Plenty of scores to settle as Barca size up Chelsea challenge

IF CHELSEA thought they had shaken off some kind of eternal European foe in defeating Liverpool, after one of the Champions League’s all-time classic matches, then they are about to feel like Butch and Sundance did every time they looked over their shoulders and saw the Pinkerton detectives relentlessly appearing on the horizon to pursue them.

Barcelona are those menacing men on horseback, and after eight Champions League meetings this decade, 29 goals, three wins each and two draws, it’s little wonder that footballers of the calibre of Xavi Hernández, Leo Messi, Andrés Iniesta and Dani Alves gave wary but determined answers when peppered with questions about Guus Hiddink’s side the day after the night before.

Messi, for example, owes Chelsea one. The greatest game he ever played, in his opinion, was while winning 2-1 at Stamford Bridge during Barca’s march to the victory over Arsenal in the 2006 Paris final. But a horrific thigh-high kung fu kick by Asier del Horno, which earned Chelsea’s full back a red card, also did the Argentinean sufficient muscle damage for him to ultimately miss the final and refuse to celebrate with his team mates or touch the cup out of pure anger. As soon as the ‘C’ word was uttered yesterday, he rolled his eyes in arch-comedy style. “They are a club which have been responsible for my best and worst Champions League moments, and from what I’ve seen of the game against Liverpool it’s clear that either one of them could eventually have gone through.

“There’s no point in denying that they will be complicated games but I hope that they will be beautiful spectacles, too. We know, more or less, how they like to play and we also have experience of how much offensive power they possess. It’s going to be a real tussle. They are probably a more physical team but we’ve evolved a bit from the last time we played them, which was a group game.

“I’d vote for the result the last time we played them in a knockout tie — they were two great, great nights. It’s a fantastic contest to look forward to but we’ve a league to fight for first with two matches before I’d even like to start thinking about Chelsea again.”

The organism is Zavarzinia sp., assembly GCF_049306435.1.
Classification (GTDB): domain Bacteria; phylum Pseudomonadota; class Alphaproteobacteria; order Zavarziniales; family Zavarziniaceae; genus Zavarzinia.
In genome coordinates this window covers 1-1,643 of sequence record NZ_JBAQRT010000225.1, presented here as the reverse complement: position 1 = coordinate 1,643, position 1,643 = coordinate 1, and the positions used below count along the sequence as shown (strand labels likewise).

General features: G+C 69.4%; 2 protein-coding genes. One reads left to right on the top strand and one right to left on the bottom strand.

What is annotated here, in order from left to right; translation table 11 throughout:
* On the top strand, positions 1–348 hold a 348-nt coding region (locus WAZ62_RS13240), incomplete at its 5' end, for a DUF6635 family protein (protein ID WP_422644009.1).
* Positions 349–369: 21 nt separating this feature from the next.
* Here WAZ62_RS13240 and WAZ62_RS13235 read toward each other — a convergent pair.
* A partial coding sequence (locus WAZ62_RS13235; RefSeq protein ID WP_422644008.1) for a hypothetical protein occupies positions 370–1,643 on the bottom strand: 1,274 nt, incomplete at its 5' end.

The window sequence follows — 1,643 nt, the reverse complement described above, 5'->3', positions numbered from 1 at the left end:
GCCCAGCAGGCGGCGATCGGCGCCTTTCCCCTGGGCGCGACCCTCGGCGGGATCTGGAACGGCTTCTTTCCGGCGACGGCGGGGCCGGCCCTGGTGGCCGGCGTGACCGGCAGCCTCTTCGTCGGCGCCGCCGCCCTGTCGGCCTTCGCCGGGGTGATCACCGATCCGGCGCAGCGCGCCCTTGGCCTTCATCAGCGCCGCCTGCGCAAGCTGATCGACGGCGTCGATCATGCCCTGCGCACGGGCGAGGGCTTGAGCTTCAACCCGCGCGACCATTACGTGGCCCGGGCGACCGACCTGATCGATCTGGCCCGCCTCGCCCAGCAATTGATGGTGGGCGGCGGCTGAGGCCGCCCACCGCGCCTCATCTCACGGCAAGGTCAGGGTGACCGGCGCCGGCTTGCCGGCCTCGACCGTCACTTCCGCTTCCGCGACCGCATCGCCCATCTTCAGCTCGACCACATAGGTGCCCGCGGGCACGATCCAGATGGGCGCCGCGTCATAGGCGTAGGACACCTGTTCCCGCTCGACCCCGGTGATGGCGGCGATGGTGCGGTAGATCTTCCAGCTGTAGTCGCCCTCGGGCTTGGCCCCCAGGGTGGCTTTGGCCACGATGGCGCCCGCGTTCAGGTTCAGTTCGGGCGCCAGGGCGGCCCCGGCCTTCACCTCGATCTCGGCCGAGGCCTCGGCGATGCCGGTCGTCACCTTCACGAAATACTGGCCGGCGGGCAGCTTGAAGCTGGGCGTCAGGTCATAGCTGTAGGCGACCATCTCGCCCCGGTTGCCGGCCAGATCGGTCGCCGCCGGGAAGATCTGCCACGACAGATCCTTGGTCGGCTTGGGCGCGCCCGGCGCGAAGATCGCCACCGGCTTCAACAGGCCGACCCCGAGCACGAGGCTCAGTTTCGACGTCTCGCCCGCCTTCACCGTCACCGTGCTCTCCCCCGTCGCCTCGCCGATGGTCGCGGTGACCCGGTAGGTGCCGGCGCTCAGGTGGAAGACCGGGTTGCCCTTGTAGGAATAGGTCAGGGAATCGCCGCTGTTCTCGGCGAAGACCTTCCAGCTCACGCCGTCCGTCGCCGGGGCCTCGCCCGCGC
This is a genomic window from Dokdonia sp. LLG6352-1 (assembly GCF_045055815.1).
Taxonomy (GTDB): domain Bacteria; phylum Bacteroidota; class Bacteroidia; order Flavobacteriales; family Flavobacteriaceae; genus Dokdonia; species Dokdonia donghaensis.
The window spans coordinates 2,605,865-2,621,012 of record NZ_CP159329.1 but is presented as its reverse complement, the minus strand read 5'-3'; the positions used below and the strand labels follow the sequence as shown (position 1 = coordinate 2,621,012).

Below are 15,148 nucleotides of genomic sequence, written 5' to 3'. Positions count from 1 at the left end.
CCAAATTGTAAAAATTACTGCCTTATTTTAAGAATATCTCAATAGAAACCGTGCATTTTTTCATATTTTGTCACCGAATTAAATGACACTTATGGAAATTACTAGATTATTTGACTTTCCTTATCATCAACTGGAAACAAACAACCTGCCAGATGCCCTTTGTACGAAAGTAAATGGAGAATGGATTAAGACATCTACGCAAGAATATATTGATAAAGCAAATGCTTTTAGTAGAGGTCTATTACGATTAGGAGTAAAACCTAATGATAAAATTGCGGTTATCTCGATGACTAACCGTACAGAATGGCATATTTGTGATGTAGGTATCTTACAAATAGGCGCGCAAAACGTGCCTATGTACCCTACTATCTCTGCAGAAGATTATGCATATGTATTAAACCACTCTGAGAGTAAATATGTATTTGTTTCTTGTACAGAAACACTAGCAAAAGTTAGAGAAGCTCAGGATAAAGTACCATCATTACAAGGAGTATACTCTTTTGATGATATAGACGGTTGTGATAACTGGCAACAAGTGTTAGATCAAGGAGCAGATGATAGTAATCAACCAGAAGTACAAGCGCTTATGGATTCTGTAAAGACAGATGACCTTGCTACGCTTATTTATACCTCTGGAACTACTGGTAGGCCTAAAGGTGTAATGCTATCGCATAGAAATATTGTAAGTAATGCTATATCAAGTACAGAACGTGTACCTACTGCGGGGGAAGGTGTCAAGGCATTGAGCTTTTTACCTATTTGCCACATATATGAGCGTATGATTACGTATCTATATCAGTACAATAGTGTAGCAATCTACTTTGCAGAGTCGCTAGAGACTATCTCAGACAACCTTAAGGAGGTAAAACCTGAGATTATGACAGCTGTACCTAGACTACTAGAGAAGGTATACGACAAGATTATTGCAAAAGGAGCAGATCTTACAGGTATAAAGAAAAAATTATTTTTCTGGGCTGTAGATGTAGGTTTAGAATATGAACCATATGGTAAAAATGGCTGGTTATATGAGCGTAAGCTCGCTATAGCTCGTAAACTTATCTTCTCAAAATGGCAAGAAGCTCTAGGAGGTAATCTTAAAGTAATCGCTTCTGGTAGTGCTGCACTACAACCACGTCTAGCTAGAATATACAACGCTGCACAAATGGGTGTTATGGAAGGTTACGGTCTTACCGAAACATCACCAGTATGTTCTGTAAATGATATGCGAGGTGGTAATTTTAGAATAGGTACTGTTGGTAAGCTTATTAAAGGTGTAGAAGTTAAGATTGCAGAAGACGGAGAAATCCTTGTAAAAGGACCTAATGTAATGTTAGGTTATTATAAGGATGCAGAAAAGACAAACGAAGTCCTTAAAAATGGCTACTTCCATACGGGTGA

Rivalries feed off details and sometimes it takes the slightest spark for that rivalry to become a feud. This was the tie, remember, which caused Anders Frisk to quit refereeing. This was the tie which Frank Lampard said produced his favourite ever European goal (the chip over Victor Valdés for 1-1 in the 2-2 draw in October 2006). Red cards (Drogba and Del Horno), own goals (Terry and Tiago Motta) — Barca v Chelsea has it all. If things had gone differently, Dani Alves might have been playing in blue this time around. But now he’s glad he’s not. “It’s an interesting draw because I was on the point of joining Chelsea, not Barca, from Seville but they acted in a strange way,” recalls the Brazilian.

“One day there was total agreement on price, wages and so on, the next day there wasn’t. My fortune was that the breakdown allowed a really big club, Barca, to come in for me instead.” Ouch.

And of course, Guus Hiddink, everyone’s man of the moment, was Joan Laporta’s original choice to coach Barca when he won the presidential elections back in 2003. There was an interview but the salary was too low. Now they meet again.

“I’ve always admired Guus for his footballing ethos and for how he is as a man — a terrific guy,” admitted the Barca president.

“Chelsea did brilliantly to sign him during the season and it’s thanks to him they face us in this semi.”

Midfield dynamos, Xavi and Iniesta, simply know that nerves will be shredded and reputations can be too. “Chelsea possess an enormous attacking capacity but I believe we are good enough to win a tie on our strengths, not worry about the opposition,” confirmed Iniesta. “We are in the best season of our history and I don’t want Chelsea to spoil that,” added Xavi.

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